“I’ve always assumed that Assange would be extradited. The regulations involved are pretty simple. European Arrest Warrants aren’t that complicated,” lawyer Claes Borgström told the Svenska Dagbladet (SvD) newspaper.
Borgström represents the two women who alleged that Assange sexually assaulted and raped them while he was visiting Sweden in August 2010.
Assange has admitted to having sex with the women, but claims it was consensual and that the accusations are politically motived.
While Borgström welcomed the decision, he was critical at how long the UK Supreme Court took to arrive at its ruling.
“I can’t understand why it’s taken so long,” he said.
Speaking with the AFP news agency, Borgström said he expects Assange will be extradited soon.
“The decision (that Assange can be extradited) was what we expected …It’s unfortunate that it has been delayed further, but he will ultimately be extradited,” he said.
“We expect an indictment fairly soon after he gets here, maybe within a month,” Borgstroem said, adding it “could be during the summer.”
Borgström has yet to discuss Wednesday’s ruling with his clients, but told SvD he believes they are relieved.
“They wish to see him held responsible for what he did. Anything else would have been horrible,” he told SvD.
Meanwhile, a legal expert hinted that, even once Assange is extradited to Sweden, it’s possible that his case might not proceed to trial.
Speaking with The Local ahead of the verdict, Chistopher Wong, a legal scholar at Lund University said that it would be hard to imagine a scenario whereby Assange didn’t end up in Sweden following the rejection of his appeal.
“This is the final decision in the legal process and the UK authorities will have no choice but to surrender him to Sweden,” said Wong.
Once in Sweden, Assange would likely be held in some sort of restricted custody, according to Wong.
“There will probably be restrictions on his movements, but he won’t necessarily be held in a jail cell,” he said.
Once Assange is back in Sweden, prosecutors can then continue their investigation into the alleged sex crimes of which Assange stands accused.
In a statement issued following the ruling, the Swedish Prosecution Authority (Åklagarmyndigheten) said that the UK court’s decision meant that “Julian Assange will be surrendered to Sweden within 10 days after a legally binding judgment”.
However, Director of Public Prosecution Marianne Ny, who is leading the Assange probe, isn’t planning to make any public comments about the case until an eventual detention hearing in Sweden, the agency added.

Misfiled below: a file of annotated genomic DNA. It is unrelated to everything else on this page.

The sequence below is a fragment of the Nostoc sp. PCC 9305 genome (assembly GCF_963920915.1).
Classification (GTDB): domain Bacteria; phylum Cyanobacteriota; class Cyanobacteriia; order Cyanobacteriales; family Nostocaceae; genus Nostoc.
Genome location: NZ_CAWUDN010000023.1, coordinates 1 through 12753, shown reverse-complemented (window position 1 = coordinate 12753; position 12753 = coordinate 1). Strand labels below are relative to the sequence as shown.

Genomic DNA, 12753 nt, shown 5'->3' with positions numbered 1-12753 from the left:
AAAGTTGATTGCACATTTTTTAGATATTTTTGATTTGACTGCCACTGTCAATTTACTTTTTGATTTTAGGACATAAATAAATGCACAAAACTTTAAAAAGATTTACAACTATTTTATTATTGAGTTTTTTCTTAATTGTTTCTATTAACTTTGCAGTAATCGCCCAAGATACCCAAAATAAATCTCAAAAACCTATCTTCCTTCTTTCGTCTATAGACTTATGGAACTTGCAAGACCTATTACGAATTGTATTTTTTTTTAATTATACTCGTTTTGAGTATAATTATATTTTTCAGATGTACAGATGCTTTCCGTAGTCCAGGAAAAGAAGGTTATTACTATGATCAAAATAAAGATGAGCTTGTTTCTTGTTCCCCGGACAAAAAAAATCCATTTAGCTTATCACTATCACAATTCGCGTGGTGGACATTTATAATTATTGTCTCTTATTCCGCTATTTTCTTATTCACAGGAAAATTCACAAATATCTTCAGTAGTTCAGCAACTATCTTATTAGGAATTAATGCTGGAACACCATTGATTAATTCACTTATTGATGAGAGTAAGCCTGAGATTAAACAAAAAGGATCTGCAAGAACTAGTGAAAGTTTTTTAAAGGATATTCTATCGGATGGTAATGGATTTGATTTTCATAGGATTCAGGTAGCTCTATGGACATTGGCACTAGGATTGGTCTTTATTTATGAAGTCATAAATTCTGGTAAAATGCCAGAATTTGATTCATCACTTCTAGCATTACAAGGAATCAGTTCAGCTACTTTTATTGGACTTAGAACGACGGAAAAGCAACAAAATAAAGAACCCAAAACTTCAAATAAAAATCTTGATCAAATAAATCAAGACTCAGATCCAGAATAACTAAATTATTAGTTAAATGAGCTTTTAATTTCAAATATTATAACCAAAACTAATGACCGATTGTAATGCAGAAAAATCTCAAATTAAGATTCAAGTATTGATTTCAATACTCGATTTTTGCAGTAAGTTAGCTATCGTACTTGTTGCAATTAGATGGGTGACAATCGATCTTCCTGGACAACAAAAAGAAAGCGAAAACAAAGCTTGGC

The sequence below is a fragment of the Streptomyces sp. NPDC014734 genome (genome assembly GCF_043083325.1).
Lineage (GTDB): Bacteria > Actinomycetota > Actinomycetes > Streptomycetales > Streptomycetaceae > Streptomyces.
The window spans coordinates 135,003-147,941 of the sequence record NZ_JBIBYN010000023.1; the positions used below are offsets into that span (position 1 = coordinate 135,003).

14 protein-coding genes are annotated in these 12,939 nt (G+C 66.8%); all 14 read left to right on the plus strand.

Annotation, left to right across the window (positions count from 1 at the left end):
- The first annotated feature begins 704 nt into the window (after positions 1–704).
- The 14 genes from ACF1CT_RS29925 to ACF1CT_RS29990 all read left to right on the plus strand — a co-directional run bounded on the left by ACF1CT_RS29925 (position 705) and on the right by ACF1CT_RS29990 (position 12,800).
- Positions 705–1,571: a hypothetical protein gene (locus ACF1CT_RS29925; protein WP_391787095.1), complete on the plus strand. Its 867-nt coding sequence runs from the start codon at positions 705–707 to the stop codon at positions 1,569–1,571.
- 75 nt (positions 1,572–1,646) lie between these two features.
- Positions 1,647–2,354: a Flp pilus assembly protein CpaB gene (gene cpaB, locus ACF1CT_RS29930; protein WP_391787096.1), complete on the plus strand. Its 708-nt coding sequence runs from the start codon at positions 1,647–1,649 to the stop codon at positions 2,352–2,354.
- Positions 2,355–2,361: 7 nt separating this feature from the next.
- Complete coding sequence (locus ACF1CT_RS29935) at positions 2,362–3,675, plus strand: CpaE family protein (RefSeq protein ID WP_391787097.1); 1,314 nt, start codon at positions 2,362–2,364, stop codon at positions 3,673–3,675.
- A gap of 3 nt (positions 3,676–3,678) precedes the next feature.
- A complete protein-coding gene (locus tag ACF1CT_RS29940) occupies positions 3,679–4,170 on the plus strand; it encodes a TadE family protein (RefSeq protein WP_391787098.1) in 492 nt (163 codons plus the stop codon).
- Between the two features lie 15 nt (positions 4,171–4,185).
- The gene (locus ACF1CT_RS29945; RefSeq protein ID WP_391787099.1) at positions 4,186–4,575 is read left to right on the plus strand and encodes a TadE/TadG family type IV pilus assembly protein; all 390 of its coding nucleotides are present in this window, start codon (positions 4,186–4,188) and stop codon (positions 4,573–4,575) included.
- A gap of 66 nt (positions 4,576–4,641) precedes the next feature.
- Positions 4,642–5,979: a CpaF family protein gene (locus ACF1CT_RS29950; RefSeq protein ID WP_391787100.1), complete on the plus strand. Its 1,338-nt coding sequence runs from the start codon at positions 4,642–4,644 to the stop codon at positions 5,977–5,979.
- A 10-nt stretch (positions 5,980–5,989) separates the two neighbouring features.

According to Wong, prosecutors will likely interview Assange in order to get his version of events from the August 2010 encounter which prompted the rape accusations.
Wong explained that, while remote, there is indeed a possibility that prosecutors could drop the case altogether after speaking with Assange.
“Most of the forensic evidence has already been gathered and prosecutors believe they have a strong case and enough evidence for a conviction,” he said.
“But it all depends on what Assange tells them. It is possible that he may offer up an explanation for what happened that makes the prosecutor rethink how strong a case she has. If that’s the case, then it would be her duty to not bring the case to trial.”
Many Assange supporters have questioned why prosecutors in Sweden have pursued Assange so vigorously in the absence of formal criminal charges.
But Wong explained that the criticism of the Swedish criminal justice system is unfounded and stems primarily from a simple “misunderstanding” in terminology.
“There is no formal indictment, but he is a criminal suspect and has been informed of the suspicions against him,” said Wong.
“If the same thing had happened in England, he would have been formally charged at that point and then prosecutors would have continued their investigation. But in Sweden they do things differently.”
Thus according to Wong, critics’ anger over efforts to bring Assange back to Sweden to face questioning without having been formally charged is somewhat misdirected and an “emotional reaction” to the different terminology and legal processes.
“People are simply reacting to the term, I think. Just because he’s not been charged doesn’t mean he’s not a criminal suspect and there is evidence against him,” he said.